Geneva - The 153 members of the World Trade Organisation
(WTO) agree on two things: we're in a hole. And we must keep digging.
The hole is the Doha Development Round, a decade-old
negotiation that was billed as the next stage of trade liberalisation after the
creation of the WTO itself.
After repeated failures to clinch a deal, Doha is on life
support. But nobody is prepared to kill it off.
"There is a Russian proverb that says 'Don't chop off
the branch you are sitting on'," WTO director general Pascal Lamy told
trade ministers, defending the body at its biennial conference in Geneva last
The ministers had collectively acknowledged that the Doha
round was unlikely to be concluded in the near future, but promised to keep
working towards it, despite a gulf in opinions - especially between United
States and China - that makes it almost unthinkable that the WTO could reach
Trade diplomats like to point out that the WTO is more than
Doha alone, and failure to complete Doha does not mean the end of the WTO,
since the body also monitors world trade and arbitrates disputes brought to it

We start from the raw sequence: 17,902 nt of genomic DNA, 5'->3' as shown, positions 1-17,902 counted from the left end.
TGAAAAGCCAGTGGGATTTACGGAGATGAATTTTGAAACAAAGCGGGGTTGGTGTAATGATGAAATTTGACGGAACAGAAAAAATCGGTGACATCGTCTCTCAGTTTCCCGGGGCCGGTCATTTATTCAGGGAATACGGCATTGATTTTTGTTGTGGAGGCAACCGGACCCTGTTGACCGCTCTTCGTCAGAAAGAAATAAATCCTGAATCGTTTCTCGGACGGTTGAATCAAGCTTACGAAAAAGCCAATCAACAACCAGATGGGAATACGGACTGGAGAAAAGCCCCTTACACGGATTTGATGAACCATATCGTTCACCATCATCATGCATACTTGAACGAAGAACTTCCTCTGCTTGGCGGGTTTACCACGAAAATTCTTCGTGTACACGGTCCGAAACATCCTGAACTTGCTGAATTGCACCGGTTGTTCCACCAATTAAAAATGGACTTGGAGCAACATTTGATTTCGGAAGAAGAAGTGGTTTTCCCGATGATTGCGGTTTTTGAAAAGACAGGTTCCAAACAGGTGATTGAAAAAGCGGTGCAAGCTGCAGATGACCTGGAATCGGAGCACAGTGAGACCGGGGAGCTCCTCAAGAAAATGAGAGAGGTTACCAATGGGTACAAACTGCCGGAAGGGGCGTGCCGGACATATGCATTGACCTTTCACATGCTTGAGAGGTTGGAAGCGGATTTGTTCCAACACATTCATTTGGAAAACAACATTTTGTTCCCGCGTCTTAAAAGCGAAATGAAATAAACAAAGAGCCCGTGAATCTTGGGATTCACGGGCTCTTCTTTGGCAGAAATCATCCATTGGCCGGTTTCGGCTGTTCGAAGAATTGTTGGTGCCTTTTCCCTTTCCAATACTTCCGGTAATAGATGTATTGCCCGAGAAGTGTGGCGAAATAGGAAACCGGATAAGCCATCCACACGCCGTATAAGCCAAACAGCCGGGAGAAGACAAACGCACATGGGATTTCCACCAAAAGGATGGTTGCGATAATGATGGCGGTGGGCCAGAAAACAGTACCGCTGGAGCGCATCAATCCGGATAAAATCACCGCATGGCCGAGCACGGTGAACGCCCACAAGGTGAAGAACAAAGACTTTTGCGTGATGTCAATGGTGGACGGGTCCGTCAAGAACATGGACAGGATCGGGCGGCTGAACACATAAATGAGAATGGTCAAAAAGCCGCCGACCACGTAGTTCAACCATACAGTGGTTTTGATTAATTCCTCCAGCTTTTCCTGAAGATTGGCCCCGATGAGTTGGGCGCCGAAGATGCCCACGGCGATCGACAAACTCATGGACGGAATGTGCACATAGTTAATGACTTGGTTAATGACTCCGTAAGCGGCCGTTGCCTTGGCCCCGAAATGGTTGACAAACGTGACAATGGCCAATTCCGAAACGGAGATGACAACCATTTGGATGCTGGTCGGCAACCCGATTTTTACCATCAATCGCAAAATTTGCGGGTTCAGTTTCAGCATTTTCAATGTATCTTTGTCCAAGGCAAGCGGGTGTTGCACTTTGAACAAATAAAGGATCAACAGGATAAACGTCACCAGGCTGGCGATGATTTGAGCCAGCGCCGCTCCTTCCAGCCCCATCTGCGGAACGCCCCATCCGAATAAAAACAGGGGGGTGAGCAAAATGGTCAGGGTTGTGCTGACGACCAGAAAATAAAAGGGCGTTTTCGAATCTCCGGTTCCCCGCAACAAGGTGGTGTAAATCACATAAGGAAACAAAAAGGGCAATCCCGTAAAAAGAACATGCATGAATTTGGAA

by member states.
But with so much negotiating capital already tied up in
Doha, every new proposal to modernise WTO rules is seen part of a wider wrangle
over the trade round, paralysing discussion.
And if the WTO does not keep the world's trade rulebook up
to date, it risks losing its position as the global arbiter. Recent allegations
of protectionism, such as currency manipulation and environmental taxes, are
outside the WTO rules, or at best a grey area.
Lamy has blamed the paralysis on a "crisis of
multilateralism": a failure of diplomacy that has also hobbled
negotiations on the eurozone crisis and global climate talks.
"The international system can't be in good shape
because the members of the international system are in bad shape," he said
at a briefing a fortnight before the conference. "They've got very little
energy left for international compromise."
Doha was originally meant to help developing economies, but
that idea looks out of date now that India, Brazil and most of all China have